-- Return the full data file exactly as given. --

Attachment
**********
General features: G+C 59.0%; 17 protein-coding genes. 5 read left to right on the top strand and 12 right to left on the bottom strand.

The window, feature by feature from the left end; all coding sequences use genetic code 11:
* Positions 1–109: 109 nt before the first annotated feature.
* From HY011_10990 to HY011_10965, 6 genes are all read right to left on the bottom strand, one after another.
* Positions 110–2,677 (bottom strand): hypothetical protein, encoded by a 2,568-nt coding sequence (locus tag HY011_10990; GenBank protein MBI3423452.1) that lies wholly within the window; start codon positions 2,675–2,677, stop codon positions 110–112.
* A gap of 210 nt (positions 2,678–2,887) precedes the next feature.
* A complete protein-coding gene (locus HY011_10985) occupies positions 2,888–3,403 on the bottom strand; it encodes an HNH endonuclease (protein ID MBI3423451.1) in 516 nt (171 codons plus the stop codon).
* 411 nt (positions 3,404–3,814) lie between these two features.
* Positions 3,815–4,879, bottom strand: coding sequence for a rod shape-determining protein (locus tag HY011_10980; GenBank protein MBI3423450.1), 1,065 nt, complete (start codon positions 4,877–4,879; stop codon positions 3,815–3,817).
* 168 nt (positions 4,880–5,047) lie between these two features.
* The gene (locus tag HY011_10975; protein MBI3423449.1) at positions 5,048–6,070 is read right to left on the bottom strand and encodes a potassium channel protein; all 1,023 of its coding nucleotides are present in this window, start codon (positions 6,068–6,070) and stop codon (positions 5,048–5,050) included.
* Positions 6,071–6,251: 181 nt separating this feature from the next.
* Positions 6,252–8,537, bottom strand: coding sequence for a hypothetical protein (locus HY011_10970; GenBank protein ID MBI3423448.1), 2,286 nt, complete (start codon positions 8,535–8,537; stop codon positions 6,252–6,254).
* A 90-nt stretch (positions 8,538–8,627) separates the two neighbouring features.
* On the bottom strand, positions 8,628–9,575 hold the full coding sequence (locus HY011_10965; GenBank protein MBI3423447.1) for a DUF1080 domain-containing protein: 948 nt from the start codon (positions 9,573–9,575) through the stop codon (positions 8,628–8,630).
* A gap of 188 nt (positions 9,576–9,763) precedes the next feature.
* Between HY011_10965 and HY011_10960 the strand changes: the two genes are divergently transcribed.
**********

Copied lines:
General features: G+C 59.0%; 17 protein-coding genes. 5 read left to right on the top strand and 12 right to left on the bottom strand.

The window, feature by feature from the left end; all coding sequences use genetic code 11:
* Positions 1–109: 109 nt before the first annotated feature.
* From HY011_10990 to HY011_10965, 6 genes are all read right to left on the bottom strand, one after another.
* Positions 110–2,677 (bottom strand): hypothetical protein, encoded by a 2,568-nt coding sequence (locus tag HY011_10990; GenBank protein MBI3423452.1) that lies wholly within the window; start codon positions 2,675–2,677, stop codon positions 110–112.
* A gap of 210 nt (positions 2,678–2,887) precedes the next feature.
* A complete protein-coding gene (locus HY011_10985) occupies positions 2,888–3,403 on the bottom strand; it encodes an HNH endonuclease (protein ID MBI3423451.1) in 516 nt (171 codons plus the stop codon).
* 411 nt (positions 3,404–3,814) lie between these two features.
* Positions 3,815–4,879, bottom strand: coding sequence for a rod shape-determining protein (locus tag HY011_10980; GenBank protein MBI3423450.1), 1,065 nt, complete (start codon positions 4,877–4,879; stop codon positions 3,815–3,817).
* 168 nt (positions 4,880–5,047) lie between these two features.
* The gene (locus tag HY011_10975; protein MBI3423449.1) at positions 5,048–6,070 is read right to left on the bottom strand and encodes a potassium channel protein; all 1,023 of its coding nucleotides are present in this window, start codon (positions 6,068–6,070) and stop codon (positions 5,048–5,050) included.
* Positions 6,071–6,251: 181 nt separating this feature from the next.
* Positions 6,252–8,537, bottom strand: coding sequence for a hypothetical protein (locus HY011_10970; GenBank protein ID MBI3423448.1), 2,286 nt, complete (start codon positions 8,535–8,537; stop codon positions 6,252–6,254).
* A 90-nt stretch (positions 8,538–8,627) separates the two neighbouring features.
* On the bottom strand, positions 8,628–9,575 hold the full coding sequence (locus HY011_10965; GenBank protein MBI3423447.1) for a DUF1080 domain-containing protein: 948 nt from the start codon (positions 9,573–9,575) through the stop codon (positions 8,628–8,630).
* A gap of 188 nt (positions 9,576–9,763) precedes the next feature.
* Between HY011_10965 and HY011_10960 the strand changes: the two genes are divergently transcribed.